In another AI goof, a popular epidemiologist from the Imperial College, London — Neil Ferguson lost his job. In this case, the AI model inaccurately forecasted the possible deaths due to COVID-19 with and without lockdown. However, there have been many instances; this one made the headlines because of its importance in framing policies in the UK and US. The model inaccurately predicted deaths in the US and UK, which led to structural mistakes in analysing the outbreak response. According to experts, not only the countries ignored standard contact tracing but also missed continuous monitoring to identify patients with symptoms. This led to massive havoc and an increase in the number of COVID patients. Such scenarios highlight how to complete dependability on AI can lead to irreparable outcomes.

Read more about it here.

Twitter & Zoom’s Racism

For both of these cases, the AI was biased against the black community by either cropping out or omitting the entire head of the people. In Twitter’s case, the US programmer, Tony Arcieri, launched an experiment on Tweet to check the algorithm’s biasness. He noted that when uploaded large photo collages of former US President Barack Obama and Republican Senate leader Mitch McConnell, Twitter’s image preview automatically cropped out Obama’s face instead of McConnell’s. With several similar experiments, the programmer stated that Twitter’s is yet another example of biases in ML algorithms. In a similar case with Zoom, a video conferencing company, the platform cropped out the entire head of a black faculty member when used as a virtual background. Such instances will keep reminding us of the issue working with bad algorithms.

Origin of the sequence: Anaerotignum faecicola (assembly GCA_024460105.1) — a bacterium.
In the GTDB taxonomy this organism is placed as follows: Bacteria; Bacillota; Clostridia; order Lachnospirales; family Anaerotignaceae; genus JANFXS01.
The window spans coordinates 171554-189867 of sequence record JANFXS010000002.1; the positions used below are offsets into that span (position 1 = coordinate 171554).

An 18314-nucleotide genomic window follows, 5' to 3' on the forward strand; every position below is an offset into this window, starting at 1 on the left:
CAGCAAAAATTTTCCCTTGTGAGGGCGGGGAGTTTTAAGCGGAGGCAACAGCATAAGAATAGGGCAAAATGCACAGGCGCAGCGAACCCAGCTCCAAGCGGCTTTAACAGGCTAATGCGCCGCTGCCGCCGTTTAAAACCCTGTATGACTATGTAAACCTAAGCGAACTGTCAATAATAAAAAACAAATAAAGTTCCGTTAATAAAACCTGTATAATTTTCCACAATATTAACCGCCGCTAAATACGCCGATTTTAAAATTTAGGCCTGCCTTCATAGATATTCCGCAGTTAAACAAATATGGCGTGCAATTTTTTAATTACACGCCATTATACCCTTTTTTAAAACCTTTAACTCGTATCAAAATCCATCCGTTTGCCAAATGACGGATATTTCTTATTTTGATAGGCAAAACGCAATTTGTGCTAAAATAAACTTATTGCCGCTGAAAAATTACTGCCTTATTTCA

Read more about it here.

Google’s inaccurate medical AI

No list can be complete with Google’s mention. While AI has been making a breakthrough in the medical industry, in one instance, Google’s medical AI failed to prove its accuracy in real-world testing. The tool which claimed to identify signs of diabetic retinopathy from an eye scan with more than 90% accuracy, was first tested in Thailand. The AI tool indeed speeds things up, but its performance level in the real world wasn’t up to the mark. Considering the deep learning models were trained on high-resolution images to ensure accuracy, in the real world, the images below quality level were rejected, which caused a lot of inconvenience for the healthcare staff. This, in turn, received a lot of backlash from the industry as well as from the public. Thus, questioning the usefulness of this technology.

Read more about it here.